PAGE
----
Essential Reading

Essential Reading: . . . . click on the boxes below to expand.
0.) Assange Extradition Ruling: Briefing Notes

A concise summery of #AssangeCase: Extradition judgment, High court Appeal, Appeal process after the High Court, Implications for Press Freedom and Prison conditions in Belmarsh with COVID-19. Link.

1.) The United Nations Special Rapporteur on Torture

Nils Melzer explains why he has changed his stance to support Julian Assange after extensive research uncovered so much
“In the end it finally dawned on me that I had been blinded by propaganda, and that Assange had been systematically slandered to divert attention from the crimes he exposed.” Link

And here is one of his United Nations reports
UN expert says “collective persecution” of Julian Assange must end now. Link.

2.) Parliamentary Assembly Council of Europe (PACE)

Threats to media freedom and journalists’ security in Europe.
“. . .consider that the detention and criminal prosecution of Mr Julian Assange sets a dangerous precedent for journalists, and join the recommendation of the UN Special Rapporteur on Torture and Other Cruel, Inhuman or Degrading Treatment or Punishment who declared, on 1 November 2019, that Mr Assange’s extradition to the United States must be barred and that he must be promptly released;”
point 6.2 of resolution 2317 Link

3.) Council of Europe, Commissioner of Human Rights Statement

Julian Assange’s potential extradition has human rights implications that reach far beyond his individual case. The indictment raises important questions about the protection of those that publish classified information in the public interest, including those that expose human rights violations. Link

4.) International journalist statement in defence of Julian Assange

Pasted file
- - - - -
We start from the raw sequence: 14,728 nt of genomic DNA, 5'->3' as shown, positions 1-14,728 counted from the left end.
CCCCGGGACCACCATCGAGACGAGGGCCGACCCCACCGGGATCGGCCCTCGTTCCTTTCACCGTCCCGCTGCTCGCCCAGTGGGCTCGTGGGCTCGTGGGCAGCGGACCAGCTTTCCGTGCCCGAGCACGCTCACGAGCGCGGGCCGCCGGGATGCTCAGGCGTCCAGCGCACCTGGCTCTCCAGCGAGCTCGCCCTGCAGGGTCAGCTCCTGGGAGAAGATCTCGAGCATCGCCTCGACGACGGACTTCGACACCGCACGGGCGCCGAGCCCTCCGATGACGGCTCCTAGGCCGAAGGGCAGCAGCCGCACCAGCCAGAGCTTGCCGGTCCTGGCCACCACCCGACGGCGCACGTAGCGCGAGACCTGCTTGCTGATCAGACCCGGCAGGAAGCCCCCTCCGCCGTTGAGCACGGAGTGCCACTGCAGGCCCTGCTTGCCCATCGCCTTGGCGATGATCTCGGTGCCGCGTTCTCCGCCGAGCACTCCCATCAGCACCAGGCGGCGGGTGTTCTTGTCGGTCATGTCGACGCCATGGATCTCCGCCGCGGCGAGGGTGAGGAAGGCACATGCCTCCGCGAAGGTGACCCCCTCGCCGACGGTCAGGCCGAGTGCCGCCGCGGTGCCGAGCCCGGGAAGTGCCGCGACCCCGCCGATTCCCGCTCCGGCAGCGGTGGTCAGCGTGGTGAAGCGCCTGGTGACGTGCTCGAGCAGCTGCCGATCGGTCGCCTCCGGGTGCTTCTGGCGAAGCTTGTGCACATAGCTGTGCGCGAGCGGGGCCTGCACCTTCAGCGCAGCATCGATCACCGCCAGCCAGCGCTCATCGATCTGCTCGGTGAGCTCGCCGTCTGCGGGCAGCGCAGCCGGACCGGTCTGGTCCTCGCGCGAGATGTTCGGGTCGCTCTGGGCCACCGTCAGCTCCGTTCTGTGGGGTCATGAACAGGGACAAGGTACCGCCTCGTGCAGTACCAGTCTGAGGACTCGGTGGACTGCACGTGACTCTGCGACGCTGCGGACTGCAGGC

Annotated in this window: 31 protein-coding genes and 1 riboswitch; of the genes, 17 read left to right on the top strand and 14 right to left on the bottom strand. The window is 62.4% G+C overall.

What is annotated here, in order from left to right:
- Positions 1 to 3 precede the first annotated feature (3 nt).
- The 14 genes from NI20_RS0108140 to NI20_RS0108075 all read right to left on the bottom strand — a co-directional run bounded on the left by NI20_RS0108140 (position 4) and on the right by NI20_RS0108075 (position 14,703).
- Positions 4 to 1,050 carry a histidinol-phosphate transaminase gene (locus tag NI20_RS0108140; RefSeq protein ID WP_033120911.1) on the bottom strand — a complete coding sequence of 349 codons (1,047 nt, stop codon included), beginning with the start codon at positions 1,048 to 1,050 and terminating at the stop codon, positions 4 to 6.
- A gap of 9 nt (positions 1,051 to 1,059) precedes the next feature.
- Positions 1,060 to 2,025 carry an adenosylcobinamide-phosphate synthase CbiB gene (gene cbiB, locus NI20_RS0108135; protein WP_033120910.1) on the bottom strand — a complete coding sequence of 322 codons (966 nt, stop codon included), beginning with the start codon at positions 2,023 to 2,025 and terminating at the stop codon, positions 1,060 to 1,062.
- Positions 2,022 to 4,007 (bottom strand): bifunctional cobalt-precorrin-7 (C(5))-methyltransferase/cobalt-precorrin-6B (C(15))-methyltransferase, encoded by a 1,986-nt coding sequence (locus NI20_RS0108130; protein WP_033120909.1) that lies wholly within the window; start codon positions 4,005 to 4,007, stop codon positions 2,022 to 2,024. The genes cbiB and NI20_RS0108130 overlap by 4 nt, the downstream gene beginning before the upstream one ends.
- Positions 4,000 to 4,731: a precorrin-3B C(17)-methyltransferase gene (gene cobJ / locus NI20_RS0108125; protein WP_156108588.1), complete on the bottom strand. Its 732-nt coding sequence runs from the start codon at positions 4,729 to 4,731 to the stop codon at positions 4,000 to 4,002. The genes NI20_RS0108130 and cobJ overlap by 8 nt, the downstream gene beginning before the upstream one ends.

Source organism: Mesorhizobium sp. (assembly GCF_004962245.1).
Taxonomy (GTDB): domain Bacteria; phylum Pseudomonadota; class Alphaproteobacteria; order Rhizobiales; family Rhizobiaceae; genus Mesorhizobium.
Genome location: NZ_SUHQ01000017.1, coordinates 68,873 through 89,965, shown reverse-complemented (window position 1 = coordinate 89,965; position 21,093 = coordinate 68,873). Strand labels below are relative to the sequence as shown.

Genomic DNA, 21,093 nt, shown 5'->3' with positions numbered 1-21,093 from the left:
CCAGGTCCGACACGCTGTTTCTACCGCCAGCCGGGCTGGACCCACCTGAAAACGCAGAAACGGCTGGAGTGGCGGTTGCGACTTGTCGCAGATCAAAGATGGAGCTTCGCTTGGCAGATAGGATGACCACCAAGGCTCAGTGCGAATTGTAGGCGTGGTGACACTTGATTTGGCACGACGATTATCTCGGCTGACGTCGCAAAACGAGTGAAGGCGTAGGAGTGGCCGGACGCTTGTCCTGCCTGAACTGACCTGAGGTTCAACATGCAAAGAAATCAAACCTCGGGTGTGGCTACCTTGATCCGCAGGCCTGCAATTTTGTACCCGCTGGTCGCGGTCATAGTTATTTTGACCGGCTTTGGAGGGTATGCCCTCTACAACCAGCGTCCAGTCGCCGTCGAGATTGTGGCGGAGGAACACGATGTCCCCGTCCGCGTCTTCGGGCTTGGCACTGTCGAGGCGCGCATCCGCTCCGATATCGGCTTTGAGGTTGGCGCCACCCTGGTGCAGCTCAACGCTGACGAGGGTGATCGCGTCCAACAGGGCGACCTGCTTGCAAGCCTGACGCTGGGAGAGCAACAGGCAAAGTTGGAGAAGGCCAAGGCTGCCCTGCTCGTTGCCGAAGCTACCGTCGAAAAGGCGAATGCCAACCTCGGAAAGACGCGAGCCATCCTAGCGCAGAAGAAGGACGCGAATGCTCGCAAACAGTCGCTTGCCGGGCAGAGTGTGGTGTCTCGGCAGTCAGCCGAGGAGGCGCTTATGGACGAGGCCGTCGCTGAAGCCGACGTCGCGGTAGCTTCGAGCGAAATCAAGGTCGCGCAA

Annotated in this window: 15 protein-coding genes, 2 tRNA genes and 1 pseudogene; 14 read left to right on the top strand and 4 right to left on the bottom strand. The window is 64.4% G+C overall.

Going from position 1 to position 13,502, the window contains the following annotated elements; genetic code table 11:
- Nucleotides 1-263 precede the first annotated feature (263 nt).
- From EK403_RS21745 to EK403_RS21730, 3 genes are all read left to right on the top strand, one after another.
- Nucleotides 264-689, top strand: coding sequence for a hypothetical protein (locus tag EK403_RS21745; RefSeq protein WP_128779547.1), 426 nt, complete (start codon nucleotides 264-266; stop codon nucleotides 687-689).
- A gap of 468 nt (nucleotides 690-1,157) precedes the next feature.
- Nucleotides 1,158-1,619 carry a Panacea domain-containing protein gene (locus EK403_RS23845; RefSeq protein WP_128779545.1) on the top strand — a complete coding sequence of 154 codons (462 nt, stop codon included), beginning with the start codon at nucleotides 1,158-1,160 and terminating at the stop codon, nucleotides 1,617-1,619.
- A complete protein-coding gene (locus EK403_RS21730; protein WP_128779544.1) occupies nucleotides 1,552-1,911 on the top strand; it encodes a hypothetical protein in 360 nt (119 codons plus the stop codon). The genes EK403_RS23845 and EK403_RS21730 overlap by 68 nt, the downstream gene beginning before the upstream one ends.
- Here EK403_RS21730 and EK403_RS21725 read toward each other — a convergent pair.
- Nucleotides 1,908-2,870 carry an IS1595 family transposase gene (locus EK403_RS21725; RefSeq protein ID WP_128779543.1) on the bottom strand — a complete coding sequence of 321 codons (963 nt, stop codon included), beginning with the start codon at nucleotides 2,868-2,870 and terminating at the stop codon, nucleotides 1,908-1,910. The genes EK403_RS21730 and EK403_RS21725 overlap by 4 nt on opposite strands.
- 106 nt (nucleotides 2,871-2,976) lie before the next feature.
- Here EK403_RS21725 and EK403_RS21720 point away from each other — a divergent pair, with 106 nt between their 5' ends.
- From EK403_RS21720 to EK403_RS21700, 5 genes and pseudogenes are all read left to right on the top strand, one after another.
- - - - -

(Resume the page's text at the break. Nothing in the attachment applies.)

“We, journalists and journalistic organizations around the globe, express our grave concern for Mr Assange’s wellbeing, for his continued detention and for the draconian espionage charges.

This case stands at the heart of the principle of free speech. If the US government can prosecute Mr Assange for publishing classified documents, it may clear the way for governments to prosecute journalists anywhere, an alarming precedent for freedom of the press worldwide. Also, the use of espionage charges against people publishing materials provided by whistleblowers is a first and should alarm every journalist and publisher.” Link

5.) Reporters Committee for the Freedom of the Press

“This is the first time the Justice Department has ever successfully obtained an indictment from a grand jury with Espionage Act charges based exclusively on the act of publication” Link

6.) The European Federation of Journalists

“We believe that the arbitrary detention and criminal prosecution of Julian Assange set an extremely dangerous precedent for journalists, media actors and freedom of the press,” said EFJ General Secretary Ricardo Gutiérrez. The European Federation of Journalists submitted today an alert to the Council of Europe Platform for the Protection of Journalism and the Safety of Journalists and other Media Actors, in order to denounce the continued arbitrary detention and psychological torture of Julian Assange. Link

7.) Reporters Without Borders (RSF) secretary-general Christophe Deloire

Let’s say it clearly, Julian Assange made a historic contribution to journalism. It was thanks to the organisation he founded, WikiLeaks, that major revelations by some of the world’s most prominent media outlets were possible. Assange’s extradition to the US would “threaten the work of all journalists” Link.

8.) MEAA (Australian Journalists Union)

has renewed calls for the Australian and United Kingdom governments to oppose moves to extradite WikiLeaks founder and publisher to the United States to face trial on 18 espionage charges.

The charges “contain a real threat to press freedom for journalists and media outlets around the world,” MEAA chief executive Paul Murphy and Media section federal president Marcus Strom say in a letter to Foreign Minister Marise Payne. Link

9.) How Wikileaks Keeps Its 100% Accuracy Record